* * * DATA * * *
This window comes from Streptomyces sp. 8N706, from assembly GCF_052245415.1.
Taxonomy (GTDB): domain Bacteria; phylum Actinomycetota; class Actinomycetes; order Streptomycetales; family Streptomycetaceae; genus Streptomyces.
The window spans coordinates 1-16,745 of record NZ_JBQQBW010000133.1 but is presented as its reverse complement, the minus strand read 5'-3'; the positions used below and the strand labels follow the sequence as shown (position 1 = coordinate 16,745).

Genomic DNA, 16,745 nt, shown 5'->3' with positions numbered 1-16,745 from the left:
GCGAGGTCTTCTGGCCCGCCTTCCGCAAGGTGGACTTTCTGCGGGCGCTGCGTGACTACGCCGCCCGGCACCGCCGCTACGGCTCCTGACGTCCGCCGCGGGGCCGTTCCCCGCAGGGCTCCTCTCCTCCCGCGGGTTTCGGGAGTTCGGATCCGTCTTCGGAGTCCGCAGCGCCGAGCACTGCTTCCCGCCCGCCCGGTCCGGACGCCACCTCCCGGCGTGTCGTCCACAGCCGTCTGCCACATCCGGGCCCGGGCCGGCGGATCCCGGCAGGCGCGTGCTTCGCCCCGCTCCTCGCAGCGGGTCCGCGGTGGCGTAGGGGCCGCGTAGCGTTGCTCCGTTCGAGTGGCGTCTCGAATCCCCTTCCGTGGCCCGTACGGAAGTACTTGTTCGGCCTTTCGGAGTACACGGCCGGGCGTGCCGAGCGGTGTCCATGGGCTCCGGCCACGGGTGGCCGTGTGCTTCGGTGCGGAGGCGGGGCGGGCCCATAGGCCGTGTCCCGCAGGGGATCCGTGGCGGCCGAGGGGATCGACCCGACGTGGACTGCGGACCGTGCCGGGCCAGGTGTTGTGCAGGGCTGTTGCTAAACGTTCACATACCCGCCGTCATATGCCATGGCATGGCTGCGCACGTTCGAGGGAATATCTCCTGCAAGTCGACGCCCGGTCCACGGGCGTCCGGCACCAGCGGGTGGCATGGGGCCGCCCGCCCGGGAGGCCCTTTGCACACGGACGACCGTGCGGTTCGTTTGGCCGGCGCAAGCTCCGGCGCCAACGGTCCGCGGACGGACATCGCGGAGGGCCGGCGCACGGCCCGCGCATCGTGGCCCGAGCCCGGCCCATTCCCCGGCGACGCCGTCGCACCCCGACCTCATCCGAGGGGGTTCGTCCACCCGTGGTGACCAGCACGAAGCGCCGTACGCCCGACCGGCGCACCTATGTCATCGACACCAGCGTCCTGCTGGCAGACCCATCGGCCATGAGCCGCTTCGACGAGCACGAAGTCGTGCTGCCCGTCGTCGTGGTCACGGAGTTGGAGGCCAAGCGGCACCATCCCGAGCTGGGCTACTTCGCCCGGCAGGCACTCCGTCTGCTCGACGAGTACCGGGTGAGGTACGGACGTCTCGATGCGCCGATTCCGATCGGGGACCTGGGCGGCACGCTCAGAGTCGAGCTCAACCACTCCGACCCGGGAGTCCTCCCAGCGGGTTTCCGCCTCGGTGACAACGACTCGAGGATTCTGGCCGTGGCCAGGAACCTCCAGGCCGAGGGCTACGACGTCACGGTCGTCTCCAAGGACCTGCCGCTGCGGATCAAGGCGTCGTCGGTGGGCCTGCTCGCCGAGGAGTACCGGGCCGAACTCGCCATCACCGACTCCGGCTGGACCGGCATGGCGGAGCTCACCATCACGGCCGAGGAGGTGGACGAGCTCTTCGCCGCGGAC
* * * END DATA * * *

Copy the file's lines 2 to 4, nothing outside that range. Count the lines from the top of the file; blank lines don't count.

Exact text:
Taxonomy (GTDB): domain Bacteria; phylum Actinomycetota; class Actinomycetes; order Streptomycetales; family Streptomycetaceae; genus Streptomyces.
The window spans coordinates 1-16,745 of record NZ_JBQQBW010000133.1 but is presented as its reverse complement, the minus strand read 5'-3'; the positions used below and the strand labels follow the sequence as shown (position 1 = coordinate 16,745).

Genomic DNA, 16,745 nt, shown 5'->3' with positions numbered 1-16,745 from the left: